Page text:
[and why am I trying to hack Japanese with Perl and SQLite on Windows when I have a perfectly good Mac or six, and a perfectly functional EeePC running Fedora12? Because the Lenovo S12 won’t melt flesh when the CPU gets busy, has a very nice screen and keyboard, and Win7 is in most other respects an excellent desktop operating system. I wasn’t kidding a while back when I said that Perl and Emacs are the difference between a computer and a toy; iPad enthusiasts take note…]
“I cried because I had no salt, until I met a man who had no entropy.”
Trains. They fix everything.
Underground tunnels, elevated tracks and even "stacked trains" running through Palo Alto are all options still on the table for the California High-Speed Rail Authority, the agency charged with building a $42.6 billion high-speed-rail line between San Francisco and Los Angeles.
I’ve always thought of the phrase “comeback album” as meaning “first release in a long time from someone who’s dropped out of sight”. In the K-pop universe, it apparently means something quite different. Girls’ Generation released two incredibly successful EPs last year, had a major concert tour, released a single with a popular boy band, is constantly on television in one way or another, and one of the members is even the lead in the current theater production of Legally Blonde.
Everywhere you look, though, you see talk about their eagerly-anticipated “comeback” album, Oh!. Just like the Fall ’09 Genie EP was their previous comeback, and the Spring ’09 Gee EP was the comeback before that. The anticipation makes sense to me; they’re talented and hot, and their label invests in quality songwriting, choreography, costuming, and career development. It’s just that “comeback” seems to have crossed the ocean with only its literal meaning.
So, on to Oh!:
They’re performing this song constantly on television, in all three of the outfits featured, as well as little white tennis dresses with knee socks (go ahead and look; you know you want to), but that’s not all. The fans had barely recovered from the surprise ending of the video when they started performing the second song from the album, Show! Show! Show!. I could do without the excessively curly hair extensions and the “hats”, and to be honest, it’s not my favorite musical style, but I can watch them all day long…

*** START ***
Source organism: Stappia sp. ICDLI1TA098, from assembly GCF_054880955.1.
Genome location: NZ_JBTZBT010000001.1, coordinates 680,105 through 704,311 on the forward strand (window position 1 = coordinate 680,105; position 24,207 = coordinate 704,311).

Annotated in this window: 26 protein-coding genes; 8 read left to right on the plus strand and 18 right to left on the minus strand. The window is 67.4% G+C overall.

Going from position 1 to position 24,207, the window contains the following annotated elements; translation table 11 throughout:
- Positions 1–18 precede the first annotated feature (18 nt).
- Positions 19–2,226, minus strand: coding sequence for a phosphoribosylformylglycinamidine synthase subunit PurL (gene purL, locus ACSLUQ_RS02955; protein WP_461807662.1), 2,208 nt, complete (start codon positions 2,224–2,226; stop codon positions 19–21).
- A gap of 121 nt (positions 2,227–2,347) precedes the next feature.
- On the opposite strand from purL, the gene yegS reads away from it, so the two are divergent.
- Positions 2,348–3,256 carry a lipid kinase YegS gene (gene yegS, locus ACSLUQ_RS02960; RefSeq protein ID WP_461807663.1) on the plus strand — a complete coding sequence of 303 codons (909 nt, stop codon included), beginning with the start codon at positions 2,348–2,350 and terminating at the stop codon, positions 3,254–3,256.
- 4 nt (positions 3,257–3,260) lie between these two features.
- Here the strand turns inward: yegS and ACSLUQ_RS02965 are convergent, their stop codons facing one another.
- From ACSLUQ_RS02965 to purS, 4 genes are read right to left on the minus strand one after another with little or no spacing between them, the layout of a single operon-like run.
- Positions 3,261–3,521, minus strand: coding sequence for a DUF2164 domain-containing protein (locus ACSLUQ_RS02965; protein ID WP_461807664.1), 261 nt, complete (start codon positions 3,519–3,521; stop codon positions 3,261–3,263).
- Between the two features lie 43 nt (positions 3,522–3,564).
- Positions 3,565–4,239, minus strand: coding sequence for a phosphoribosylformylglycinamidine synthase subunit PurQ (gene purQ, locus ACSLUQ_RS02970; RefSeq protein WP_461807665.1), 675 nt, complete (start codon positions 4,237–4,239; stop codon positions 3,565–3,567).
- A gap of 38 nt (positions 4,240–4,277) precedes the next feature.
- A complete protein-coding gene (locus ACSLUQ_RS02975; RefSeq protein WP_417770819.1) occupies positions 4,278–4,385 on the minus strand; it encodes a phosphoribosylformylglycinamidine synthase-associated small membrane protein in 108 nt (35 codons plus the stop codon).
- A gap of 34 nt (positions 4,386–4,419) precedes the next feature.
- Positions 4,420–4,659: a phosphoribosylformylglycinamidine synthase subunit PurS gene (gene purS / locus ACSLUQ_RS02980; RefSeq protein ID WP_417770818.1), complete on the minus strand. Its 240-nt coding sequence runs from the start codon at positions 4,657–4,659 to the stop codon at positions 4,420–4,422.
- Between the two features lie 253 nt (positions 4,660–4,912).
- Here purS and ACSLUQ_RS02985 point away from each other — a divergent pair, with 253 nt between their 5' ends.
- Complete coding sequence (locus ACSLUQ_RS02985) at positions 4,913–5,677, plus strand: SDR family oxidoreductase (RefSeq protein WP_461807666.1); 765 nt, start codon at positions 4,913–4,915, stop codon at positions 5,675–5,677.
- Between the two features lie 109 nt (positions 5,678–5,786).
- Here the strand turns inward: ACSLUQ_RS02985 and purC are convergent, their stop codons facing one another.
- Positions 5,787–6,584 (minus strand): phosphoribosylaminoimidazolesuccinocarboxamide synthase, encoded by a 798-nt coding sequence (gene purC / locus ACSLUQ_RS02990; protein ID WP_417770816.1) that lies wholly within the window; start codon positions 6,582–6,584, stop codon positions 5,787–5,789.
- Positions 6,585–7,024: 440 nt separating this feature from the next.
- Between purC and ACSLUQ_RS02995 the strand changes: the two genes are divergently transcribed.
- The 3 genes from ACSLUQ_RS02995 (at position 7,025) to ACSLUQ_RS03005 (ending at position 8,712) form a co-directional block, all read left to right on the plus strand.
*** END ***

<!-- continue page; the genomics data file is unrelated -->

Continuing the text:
This story about the “Cambridge Climate Congress” would be hilarious satire if it weren’t dead-serious social engineering. Click through to read the PDF about the “climate emergency” and the quest for “environmental justice”. Count the fluff-headed buzzwords scattered throughout. Picture their future, and when you’re through throwing up, bitch-slap a socialist.
I’ve been following Mari Yaguchi for some time, starting with her debut in Morning Musume, and I’ve been impressed at how well she’s diversified her career, enough that being kicked out of the band was only a minor setback to her plans for world domination. She’s well-established as an actress, writer, spokesmodel, tv host, and all-purpose talent, and she even still sings occasionally.
Yasutaka Tsutsui is a famous writer and actor, probably best-known in the US for his science fiction novella 時をかける少女 (“The girl who leapt through time”), the basis for the anime film of the same name. Pete and I have been trading notes on his work for a while, starting when he went looking for a short story he’d originally read in Russian. We eventually found the original Japanese version, and last week he sent me a copy, which I finished reading last night.
So what do I find this morning?
After being kicked out of Hello!Project in The Grownup Purge, idol group Melon Kinenbi’s career initially didn’t look much different. The label had been grudgingly giving them occasional promotion and a single once or twice a year, and they had a monthly concert gig with guest performers, and that continued. In fact, things improved slightly, with the release of five indie singles collaborating with other bands, leading up to their just-released album and DVD, Melon’s Not Dead (even available on the US iTunes store), and an upcoming 10th-anniversary tour.
Their last tour, and last album as a group. When the tour ends, they’re disbanding, and the team of Smoky, Quirky, Psycho, and Bambi will be no more.
My copy of the album arrived yesterday. I was already fond of Don’t Say Goodbye and Seishun On The Road, but some of the others don’t work for me, largely because the groups they collaborated with have very different styles. Review to follow.